Back in October Hollie was hit by a car, a pure accident, nobody was to blame not the driver or Hollie, it was if you like, a series of unfortunate events that day. You know those days, where you seem to have lots of choices and they lead to something horrible. Well we won’t forget the 29th October in a hurry.
” Hello is that Hollies mum” I answered yes and wondered what was going on as it was Hollies phone that had called me “now I don’t want you to panic but Hollie has been hit by a car, she’s awake and she needs you”( it was the bus driver).
I remember vividly standing at the shoe cupboard trying to take in what she was saying and where it had happened, I was looking at the shoes and just couldn’t find a pair, I was trying to figure out if this was some sort of joke because Hollie knows how to cross a road, she’s responsible and sensible, surely this was all wrong. It wasn’t. I ran out the house in a t-shirt with no bra on and my PJ bottoms, all I said to Sam who was left with the kids was that Hollie had been hit by a car, I left our house in what felt like a slow motion. I definitely broke the speed limit getting to her but I didn’t care, I had no idea what I was driving to and there’s no speed limit on earth that can stop a mum getting to her child when they need them.
I managed to beat the emergency services mainly because of the bus driver who had called me straight away, Hollie had got off her bus and she had seen it all, along with a lovely couple who were on the bus that had got off to help her. People are so kind and people want to help no matter what the media wants to us to think these days, the couple gave Hollie their coat to stop the bleeding on her head, they sat with her holding her hand and they did all they could to help her. I’m forever in debt to these wonderful people.
The emergency services were there seconds after me, along with the police and all of them were incredible, there were at least 5 paramedics, the way they dealt with her makes me so emotional to even think about it. That was my baby lying on the side of the road but I trusted them completely, they are the unsung heroes of this world, they work tirelessly missing time with their families to look after us. Just amazing people. The police officer was just as fantastic, she did her job throughly and followed me to the hospital she stayed with me till things had calmed down, partly to speak to Hollie but she kept me talking and I needed that at that point.
Hollie was classed as a trauma patient on entering A+E and was brought in on a spinal board, I can’t give you the exact amount of doctors and nurses that were waiting for her but there were plenty. It was busy, it was a Saturday night and they were under pressure. I have never witnessed such professionalism, one doctor held her head for 45 minutes, he was meant to of gone home an hour ago but he formed such a friendship with Hollie in those 45 minutes he didn’t leave her side until she went over to children’s 2 hours later. He was a young doctor and Hollie was panicking with all the noises and the amount of machines she was hooked up to, he totally kept her cool, calm and collected asking about her love of music, and school. All of the doctors and nurses that helped Hollie at that point were incredibly kind and patient.
Once she had been given the all clear for the serious stuff, she had her head stitched, her arm popped into a cast and we went off to the children’s ward for an over night stay. From start to finish at the Royal Berkshire Hospital we were totally cared for, nothing was too much trouble even though it was very clear how busy they were. We have the most fantastic NHS, we are so lucky.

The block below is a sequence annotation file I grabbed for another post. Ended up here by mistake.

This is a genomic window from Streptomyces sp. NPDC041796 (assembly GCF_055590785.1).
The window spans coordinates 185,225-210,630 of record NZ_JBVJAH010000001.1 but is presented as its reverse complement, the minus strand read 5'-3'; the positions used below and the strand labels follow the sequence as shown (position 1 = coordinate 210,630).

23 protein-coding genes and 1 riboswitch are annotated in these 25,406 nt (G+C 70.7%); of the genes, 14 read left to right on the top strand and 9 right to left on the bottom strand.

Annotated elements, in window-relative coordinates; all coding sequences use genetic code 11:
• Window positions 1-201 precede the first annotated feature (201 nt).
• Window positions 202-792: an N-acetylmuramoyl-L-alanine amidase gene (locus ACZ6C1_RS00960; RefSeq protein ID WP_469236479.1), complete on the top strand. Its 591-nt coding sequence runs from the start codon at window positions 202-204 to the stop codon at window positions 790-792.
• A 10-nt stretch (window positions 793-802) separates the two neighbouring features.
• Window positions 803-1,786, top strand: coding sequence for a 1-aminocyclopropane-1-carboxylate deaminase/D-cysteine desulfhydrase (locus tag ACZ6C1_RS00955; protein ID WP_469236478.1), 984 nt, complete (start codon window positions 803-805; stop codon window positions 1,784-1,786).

I saw it from a different point of view that evening, I mean I’ve been to A+E lots of times but never in that situation, I’ve been the one waiting, being bored and wondering why it was taking so long. Now I realise they are actually dealing with emergencies, proper emergencies, they’re saving people lives. They are short-staffed, they are under pressure but not once did I see a sad face or feel like they didn’t want to be there. They looked after my daughter with everything they had and there are not enough words to write to explain how grateful I am to every single one of them.
Its been 3 months now and it still plays on my mind when she goes out, it was a massive learning curve for Hollie, most teenagers like to think they’re invincible the “it won’t happen to me” mentality, well, it can happen to anyone not just a teenager or a child. The nature of Hollies accident meant it really could of been anyone, on these dark foggy days and nights, take care, shout to your babies when they leave the house “watch the roads” no matter if they think your being over dramatic you’re not.
Show them these pictures, it took all my mum negotiating skills to get Hollie to agree to me using these pictures. But we both agreed people should see the dangers of what can happen when crossing a road.
Since then Hollie has won her house charity pitch at school and they are now raising money for the Adult and Childrens A+E department, I’m so incredibly proud that she managed to take what happened and use it to create something positive. I’m also incredibly proud of our emergency services and National Health Service, it really brings it home what wonderful caring people we have in this world.
I have included the less distressing pictures as we agreed that these showed Hollie once the panic was over. She needed some gas and air while they were stitching her up, of course she felt on top of the world with a bit of the magic gas. Below was day 2 of the swelling( it did get worse) then we have a recent photo which as you can see her scar is barely visible. Good old bio oil.